Unrepaired DNA double-strand breaks can lead to apoptosis or tumorigenesis. In mammals double-strand breaks are repaired mainly by nonhomologous end-joining mediated by the DNA-PK complex. The core protein of this complex, DNA-PKcs, is a DNA-dependent serine/threonine kinase that phosphorylates protein targets as well as itself. Although the (auto)phosphorylation activity has been shown to be essential for repair of both random double-strand breaks and induced breaks at the immunoglobulin locus, the corresponding phosphatase has been elusive. In fact, to date, none of the putative phosphatases in DNA double-strand break repair has been identified. Here we show that protein phosphatase 5 interacts with DNA-PKcs and dephosphorylates with surprising specificity at least two functional sites. Cells with either hypo- or hyperphosphorylation of DNA-PKcs at these sites show increased radiation sensitivity.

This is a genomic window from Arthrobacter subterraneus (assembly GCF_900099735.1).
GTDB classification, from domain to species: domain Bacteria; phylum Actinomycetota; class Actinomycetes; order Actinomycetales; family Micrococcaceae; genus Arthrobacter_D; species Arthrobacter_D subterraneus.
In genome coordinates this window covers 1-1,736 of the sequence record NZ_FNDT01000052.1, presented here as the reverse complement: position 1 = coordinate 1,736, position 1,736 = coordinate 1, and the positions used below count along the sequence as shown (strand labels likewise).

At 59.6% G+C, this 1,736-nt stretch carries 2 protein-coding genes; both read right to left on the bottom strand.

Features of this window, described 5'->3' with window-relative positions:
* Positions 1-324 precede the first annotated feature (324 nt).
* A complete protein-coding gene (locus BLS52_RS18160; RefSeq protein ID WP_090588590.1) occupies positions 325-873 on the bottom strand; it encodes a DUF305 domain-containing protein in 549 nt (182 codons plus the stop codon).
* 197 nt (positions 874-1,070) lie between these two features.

|Original language||English (US)|
|Number of pages||6|
|Journal||Proceedings of the National Academy of Sciences of the United States of America|
|State||Published - Feb 3 2004|
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